Dead whale, dolphins & turtles wash ashore at Sri Lanka after S'pore-registered ship fire

Carcasses of at least five dolphins and 30 turtles have washed ashore. Investigations are ongoing.

Fiona Tan | June 17, 2021, 07:47 PM

Follow us on Telegram for the latest updates: https://t.me/mothershipsg

Carcasses of marine animal were found along Sri Lanka coastal areas after a Singapore-register ship fire.

The cargo ship with the Singapore flag, MV X-Press Pearl, was burning on Sri Lanka's waters for almost two weeks, sparking concerns over marine pollution and ecological damage.

The shop was operated by a Singapore-based company, X-Press Feeders.

Photo from Sri Lanka Airforce.

Dolphins, turtles and other marine animals found dead

From spotted and bottlenose dolphins, endangered sea turtles, whale and thresher sharks, blue and humpback whales to reef fish, the Indian Ocean surrounding Sri Lanka is home to a diverse range of marine life.

Colombo, Sri Lanka. Image from Google Maps.

During the fire, some turtles were already found with burnt injuries, the Marine Environment Protection Agency (MEPA) of Sri Lanka reported in a press briefing on June 17.

via MEPA/Facebook

via Oceanswell/Facebook

Over the past week, carcasses of spinner and humpback dolphins, turtles and eels have washed ashore and lined the coasts from Colombo to Kosgoda in Sri Lanka, the Straits Times reported on June 16.

Parrot fish. Image from Sam Chandrasoma/Facebook.

Dead ray. Image from Sam Chandrasoma/Facebook.

The June 16 ST report also said that a total of five dead dolphins and over 30 dead sea turtles have washed up along the western coast of Sri Lanka so far.

Image from Seithy website.

Image from Seithy website.

A beached whale was found on a small island, Kayts, near northern Sri Lanka, on June 15 too.

via The Pearl Protectors/Twitter.

via Ambalangoda Official/Facebook.

via Ambalangoda Official/Facebook.

via Ambalangoda Official/Facebook.

A Colombo-based conservation biologist Ranil Nanayakkara told ST that this could just be a "fraction of total deaths". A majority of the carcasses could have sunk to bottom of the ocean, be eaten by other marine creatures or simply swept away by the currents.

Investigating the impacts on ecosystem and biodiversity

The Sri Lanka's Department of Wildlife Conservation will be conducting studies to assess if these animal deaths are linked to MV X-Press Pearl ship fire.

The carcasses found ashore have been recovered and tissue samples will be collected to establish the cause of death.

In addition to turtles and mammals, samples of fish larvae, planktons, fin-fish and shell-fish with food or ornamental values will be collected as well for analyses.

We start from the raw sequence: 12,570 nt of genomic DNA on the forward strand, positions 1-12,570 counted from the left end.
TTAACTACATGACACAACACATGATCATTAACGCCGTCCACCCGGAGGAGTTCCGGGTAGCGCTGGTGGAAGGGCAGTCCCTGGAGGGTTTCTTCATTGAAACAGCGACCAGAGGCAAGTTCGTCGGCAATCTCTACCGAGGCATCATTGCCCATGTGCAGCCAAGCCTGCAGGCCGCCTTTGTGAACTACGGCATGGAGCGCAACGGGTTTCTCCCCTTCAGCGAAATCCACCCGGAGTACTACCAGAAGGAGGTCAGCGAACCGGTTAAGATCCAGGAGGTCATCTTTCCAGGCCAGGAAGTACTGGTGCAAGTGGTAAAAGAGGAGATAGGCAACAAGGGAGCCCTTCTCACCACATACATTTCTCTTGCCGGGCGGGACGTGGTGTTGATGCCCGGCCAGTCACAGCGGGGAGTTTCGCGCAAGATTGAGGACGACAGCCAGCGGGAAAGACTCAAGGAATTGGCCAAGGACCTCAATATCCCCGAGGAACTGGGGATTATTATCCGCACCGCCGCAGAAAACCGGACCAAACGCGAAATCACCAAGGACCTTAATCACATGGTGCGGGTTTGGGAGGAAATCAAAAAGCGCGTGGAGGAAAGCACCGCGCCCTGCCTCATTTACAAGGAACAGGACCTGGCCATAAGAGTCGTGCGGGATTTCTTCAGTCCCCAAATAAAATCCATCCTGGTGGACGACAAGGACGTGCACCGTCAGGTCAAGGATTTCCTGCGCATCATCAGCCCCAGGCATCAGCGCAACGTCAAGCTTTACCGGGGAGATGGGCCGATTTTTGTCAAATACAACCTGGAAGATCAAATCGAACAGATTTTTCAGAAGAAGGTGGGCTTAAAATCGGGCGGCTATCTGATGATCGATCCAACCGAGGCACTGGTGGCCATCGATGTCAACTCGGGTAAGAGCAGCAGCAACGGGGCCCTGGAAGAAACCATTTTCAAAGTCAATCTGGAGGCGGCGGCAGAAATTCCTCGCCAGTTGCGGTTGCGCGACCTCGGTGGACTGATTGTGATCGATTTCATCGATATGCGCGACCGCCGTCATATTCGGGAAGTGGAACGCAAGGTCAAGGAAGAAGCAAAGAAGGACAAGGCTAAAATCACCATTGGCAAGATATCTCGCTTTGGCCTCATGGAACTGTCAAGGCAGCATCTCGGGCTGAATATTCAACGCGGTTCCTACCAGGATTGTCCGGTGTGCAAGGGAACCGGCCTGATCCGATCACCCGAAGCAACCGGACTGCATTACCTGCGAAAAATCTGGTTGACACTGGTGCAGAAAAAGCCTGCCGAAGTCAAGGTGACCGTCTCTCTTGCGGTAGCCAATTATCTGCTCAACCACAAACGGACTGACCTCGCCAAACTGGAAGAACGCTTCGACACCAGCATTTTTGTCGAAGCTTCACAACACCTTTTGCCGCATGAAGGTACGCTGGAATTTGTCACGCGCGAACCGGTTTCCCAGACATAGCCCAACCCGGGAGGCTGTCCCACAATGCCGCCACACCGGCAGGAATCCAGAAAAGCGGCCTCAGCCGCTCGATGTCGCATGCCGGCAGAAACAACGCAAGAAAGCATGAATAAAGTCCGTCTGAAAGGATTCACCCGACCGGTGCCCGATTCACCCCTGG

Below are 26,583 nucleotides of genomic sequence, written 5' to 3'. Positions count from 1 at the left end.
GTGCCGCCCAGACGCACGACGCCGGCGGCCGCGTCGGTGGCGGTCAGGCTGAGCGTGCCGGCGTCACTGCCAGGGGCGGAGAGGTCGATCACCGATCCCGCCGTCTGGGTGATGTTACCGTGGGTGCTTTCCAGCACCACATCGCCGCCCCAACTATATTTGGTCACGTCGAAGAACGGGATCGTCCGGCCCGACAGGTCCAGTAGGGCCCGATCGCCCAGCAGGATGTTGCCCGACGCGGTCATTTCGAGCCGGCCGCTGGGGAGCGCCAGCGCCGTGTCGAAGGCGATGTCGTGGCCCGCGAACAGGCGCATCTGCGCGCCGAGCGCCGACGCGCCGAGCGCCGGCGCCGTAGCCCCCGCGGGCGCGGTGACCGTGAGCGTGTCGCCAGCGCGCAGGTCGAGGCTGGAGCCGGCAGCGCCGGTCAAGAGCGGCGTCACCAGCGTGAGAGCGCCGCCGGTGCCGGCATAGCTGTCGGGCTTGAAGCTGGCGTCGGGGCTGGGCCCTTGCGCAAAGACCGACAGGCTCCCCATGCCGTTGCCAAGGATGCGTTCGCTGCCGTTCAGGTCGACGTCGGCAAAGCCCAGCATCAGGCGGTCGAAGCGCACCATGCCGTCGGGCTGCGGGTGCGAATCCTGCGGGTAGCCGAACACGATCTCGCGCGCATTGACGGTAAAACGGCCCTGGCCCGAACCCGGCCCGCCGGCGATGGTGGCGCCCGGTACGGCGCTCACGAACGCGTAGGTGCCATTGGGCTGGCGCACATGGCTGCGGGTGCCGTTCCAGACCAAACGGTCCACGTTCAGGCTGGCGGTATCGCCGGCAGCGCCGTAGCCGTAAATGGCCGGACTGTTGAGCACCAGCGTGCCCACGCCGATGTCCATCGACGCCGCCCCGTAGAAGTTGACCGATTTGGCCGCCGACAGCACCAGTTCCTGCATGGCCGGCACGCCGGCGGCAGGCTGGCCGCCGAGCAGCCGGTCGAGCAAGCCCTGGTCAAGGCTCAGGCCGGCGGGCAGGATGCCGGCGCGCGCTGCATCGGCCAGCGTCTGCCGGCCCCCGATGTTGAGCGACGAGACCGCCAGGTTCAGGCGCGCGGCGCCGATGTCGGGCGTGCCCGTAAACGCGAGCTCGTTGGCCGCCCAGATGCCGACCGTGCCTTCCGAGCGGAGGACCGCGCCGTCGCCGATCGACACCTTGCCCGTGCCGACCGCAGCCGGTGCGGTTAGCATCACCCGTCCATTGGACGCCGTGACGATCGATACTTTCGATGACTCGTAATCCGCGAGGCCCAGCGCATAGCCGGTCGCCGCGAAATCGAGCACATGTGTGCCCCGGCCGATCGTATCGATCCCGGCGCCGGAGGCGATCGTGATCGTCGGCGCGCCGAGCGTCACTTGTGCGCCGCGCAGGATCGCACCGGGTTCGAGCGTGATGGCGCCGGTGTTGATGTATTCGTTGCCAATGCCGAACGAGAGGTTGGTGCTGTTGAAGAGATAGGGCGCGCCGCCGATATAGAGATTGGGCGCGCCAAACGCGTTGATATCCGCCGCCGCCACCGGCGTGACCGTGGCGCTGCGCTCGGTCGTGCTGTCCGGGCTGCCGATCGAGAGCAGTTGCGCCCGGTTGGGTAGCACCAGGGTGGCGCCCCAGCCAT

via MEPA/Facebook

via MEPA/Facebook

MEPA said that the agencies will be investigating short term, medium term and long term impact from the incident involving the oil-laden ship which has sunk.

The ship carried a large amount of plastic pellets which leaked into the waters and covered some coastal areas.

The pellets while small – the size of fish eggs – could choke marine wildlife, block their digestive tracts and, ultimately, starve them to death.

Over prolonged periods, plastic objects in water bodies might leech toxins that endangers marine life and humans alike.

So far, no oil spill has been reported from the sunken ship.

Some possible short term consequences from the marine pollution include fish kills and affected hatching, health and socio-economic impacts on people while the long term consequences include bio magnifications, micro and nano plastics and the effects on food web, MEPA said at the press briefing on June 17.

Background

The Singapore flagged and registered MV X-Press Pearl cargo ship containing 25 tonnes of nitric acid, other chemicals, and plastic raw materials had caught fire off the coast of Colombo, the capital of Sri Lanka, on May 20.

The fire was caused by a chemical reaction on the carrier after a nitric acid leak.

Most of the vessel was destroyed by the two-week-long blaze and subsequently went under on June 3.

The incident has been regarded as the worst marine pollution that Sri Lanka has ever experienced, according to Darshani Lahandapura, MEPA's chairperson.

Charred ship parts found in Negombo, Sri Lanka. Image from Green Peace website.

Image from Ambalangoda Official/FB.

Image from The Pearl Protectors/Twitter.

According to CNA, the captain of the ship is expected to be charged for marine pollution.

Related stories:

Top image from Oceanswell/Facebook, The Pearls Protector/Twitter, Seithy website